• Golgi tendon organ activation results in direct inhibition of agonist muscles
  • A reflexive reciprocal inhibition occurs at the antagonistic muscles
  • As the patient relaxes, agonist and antagonist muscles remain inhibited allowing the joint to be moved further into the restricted range of motion.
This is an incredibly powerful technique which makes use of a natural occurring reflex in the body which. Muscle energy techniques can significantly decrease disability and improve functionality in patients with disorders such as low back pain.

3. Massage, Deep Tissue Massage and the Tonic Vibratory Massage Reflex. The clinic uses traditional Swedish massage techniques to promote healing of the muscles, tendons and ligaments. These vary from light to vigorous. Swedish massage uses five styles of strokes. The five basic strokes are effleurage (sliding or gliding), petrissage (kneading), tapotement (rhythmic tapping), friction (cross fibre or with the fibres) and vibration/shaking.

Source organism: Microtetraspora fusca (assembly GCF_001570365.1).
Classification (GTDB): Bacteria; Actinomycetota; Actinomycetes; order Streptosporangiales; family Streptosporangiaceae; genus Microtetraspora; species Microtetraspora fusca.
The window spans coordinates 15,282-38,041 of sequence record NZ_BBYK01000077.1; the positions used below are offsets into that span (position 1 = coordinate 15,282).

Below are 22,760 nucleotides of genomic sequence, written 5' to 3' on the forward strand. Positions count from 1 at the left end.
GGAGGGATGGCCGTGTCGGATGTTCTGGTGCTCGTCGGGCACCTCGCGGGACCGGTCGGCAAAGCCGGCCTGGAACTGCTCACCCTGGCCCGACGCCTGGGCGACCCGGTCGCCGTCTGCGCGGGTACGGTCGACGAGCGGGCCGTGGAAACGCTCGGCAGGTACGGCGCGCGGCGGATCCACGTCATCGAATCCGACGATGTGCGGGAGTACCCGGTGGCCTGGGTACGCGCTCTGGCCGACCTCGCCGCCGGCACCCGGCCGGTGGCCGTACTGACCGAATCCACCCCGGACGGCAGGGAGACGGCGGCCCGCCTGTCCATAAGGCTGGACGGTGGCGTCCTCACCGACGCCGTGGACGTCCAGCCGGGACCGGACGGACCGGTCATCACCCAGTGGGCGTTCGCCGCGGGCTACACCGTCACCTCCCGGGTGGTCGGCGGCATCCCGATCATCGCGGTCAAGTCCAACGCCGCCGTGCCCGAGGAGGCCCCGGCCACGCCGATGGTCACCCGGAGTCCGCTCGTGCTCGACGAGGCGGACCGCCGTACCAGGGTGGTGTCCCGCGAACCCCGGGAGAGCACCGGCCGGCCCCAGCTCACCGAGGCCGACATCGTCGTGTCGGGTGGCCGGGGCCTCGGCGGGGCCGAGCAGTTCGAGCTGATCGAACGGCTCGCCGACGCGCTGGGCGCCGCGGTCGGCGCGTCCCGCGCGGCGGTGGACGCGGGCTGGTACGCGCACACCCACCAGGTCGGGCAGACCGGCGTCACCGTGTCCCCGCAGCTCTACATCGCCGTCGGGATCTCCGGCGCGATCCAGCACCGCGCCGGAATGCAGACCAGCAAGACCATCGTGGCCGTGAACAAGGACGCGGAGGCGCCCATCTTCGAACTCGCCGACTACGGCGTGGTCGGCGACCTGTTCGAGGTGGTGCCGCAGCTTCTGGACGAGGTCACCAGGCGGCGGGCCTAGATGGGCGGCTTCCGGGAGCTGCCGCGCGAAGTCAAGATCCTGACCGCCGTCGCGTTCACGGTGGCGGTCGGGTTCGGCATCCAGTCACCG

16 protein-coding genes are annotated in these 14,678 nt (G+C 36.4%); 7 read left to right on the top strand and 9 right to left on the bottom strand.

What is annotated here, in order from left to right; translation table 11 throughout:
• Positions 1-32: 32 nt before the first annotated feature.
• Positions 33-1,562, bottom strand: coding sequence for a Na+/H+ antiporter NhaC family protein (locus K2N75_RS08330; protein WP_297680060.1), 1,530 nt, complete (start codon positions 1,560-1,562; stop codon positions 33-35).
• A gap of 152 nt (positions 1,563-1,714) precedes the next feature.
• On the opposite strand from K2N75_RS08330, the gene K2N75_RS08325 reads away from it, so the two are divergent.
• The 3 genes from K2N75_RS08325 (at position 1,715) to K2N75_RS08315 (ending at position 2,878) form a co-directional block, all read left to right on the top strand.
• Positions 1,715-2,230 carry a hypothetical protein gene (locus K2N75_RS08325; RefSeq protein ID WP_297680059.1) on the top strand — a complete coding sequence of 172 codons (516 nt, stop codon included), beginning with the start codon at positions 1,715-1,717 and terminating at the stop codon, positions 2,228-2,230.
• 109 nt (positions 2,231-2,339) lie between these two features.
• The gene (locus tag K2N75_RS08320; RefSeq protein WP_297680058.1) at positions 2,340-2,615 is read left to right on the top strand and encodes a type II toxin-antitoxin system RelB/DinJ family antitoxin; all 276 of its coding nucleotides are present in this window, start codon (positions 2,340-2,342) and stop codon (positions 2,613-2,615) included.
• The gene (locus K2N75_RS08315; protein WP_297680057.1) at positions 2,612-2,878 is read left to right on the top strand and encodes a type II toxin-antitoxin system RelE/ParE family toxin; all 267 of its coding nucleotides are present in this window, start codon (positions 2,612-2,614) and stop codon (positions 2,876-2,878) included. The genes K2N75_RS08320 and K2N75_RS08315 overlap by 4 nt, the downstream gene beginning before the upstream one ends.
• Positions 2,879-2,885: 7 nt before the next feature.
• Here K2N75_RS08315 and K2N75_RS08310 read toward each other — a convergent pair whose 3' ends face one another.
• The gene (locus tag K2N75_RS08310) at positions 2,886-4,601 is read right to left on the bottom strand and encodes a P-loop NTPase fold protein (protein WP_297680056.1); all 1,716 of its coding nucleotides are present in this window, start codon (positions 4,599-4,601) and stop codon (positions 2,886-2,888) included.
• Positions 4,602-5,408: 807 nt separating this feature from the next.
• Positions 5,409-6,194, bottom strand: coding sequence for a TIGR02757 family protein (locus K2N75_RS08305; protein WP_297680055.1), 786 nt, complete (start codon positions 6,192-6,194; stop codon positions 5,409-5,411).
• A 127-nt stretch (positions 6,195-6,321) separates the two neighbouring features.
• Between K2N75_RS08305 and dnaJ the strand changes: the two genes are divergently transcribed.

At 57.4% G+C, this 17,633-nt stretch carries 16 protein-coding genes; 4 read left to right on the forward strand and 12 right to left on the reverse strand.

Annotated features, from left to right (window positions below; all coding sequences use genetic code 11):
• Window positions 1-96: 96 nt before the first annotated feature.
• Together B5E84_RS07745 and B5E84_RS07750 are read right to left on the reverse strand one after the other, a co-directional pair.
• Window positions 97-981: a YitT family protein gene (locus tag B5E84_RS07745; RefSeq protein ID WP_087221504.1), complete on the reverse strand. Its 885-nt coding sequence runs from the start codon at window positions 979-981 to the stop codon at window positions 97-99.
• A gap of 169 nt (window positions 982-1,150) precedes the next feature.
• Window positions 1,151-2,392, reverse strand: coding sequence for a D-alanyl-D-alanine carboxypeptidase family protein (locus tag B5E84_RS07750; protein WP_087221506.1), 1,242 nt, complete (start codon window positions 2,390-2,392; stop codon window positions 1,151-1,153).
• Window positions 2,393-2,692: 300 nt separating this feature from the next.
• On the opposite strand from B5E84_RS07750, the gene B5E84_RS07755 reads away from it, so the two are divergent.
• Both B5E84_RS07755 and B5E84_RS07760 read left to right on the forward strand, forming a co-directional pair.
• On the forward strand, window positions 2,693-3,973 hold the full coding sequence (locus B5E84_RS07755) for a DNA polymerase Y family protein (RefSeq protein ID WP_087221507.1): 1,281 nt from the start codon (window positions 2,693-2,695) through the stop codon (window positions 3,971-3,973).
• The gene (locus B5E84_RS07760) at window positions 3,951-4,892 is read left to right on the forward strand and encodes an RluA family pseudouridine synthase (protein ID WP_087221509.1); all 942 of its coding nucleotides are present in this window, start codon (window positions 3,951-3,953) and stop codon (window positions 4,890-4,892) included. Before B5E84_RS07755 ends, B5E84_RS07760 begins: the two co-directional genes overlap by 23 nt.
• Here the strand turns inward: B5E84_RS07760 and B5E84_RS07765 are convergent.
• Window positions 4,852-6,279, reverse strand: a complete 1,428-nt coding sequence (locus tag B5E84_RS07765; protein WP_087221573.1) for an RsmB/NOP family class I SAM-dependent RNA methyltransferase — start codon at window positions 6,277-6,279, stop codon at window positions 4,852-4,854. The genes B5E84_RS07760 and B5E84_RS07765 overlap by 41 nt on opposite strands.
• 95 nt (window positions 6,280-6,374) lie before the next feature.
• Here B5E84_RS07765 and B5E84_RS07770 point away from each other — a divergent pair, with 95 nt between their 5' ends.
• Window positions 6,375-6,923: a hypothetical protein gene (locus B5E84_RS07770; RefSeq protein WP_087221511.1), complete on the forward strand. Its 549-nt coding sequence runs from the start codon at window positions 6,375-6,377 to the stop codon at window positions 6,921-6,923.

Deep tissue massage or sports massage focuses on realigning deeper layers of muscles and connective tissue and may be helpful for chronic and tense areas such as stiff necks, lower back tightness and sore shoulders.

Surprisingly, most evidence about massage benefits on musculoskeletal pain is indirect and/or weak. There is no “proof” that it “works” — that is, we have no clinically significant therapeutic effectiveness for a good variety of health problems.

However, the clinic does make use of vibratory massage/electro-vibratory massage which does seem to have some efficacy. The Ohio State University Medical Centre recommends using vibration massage as a method of pain relief that doesn’t involve drugs.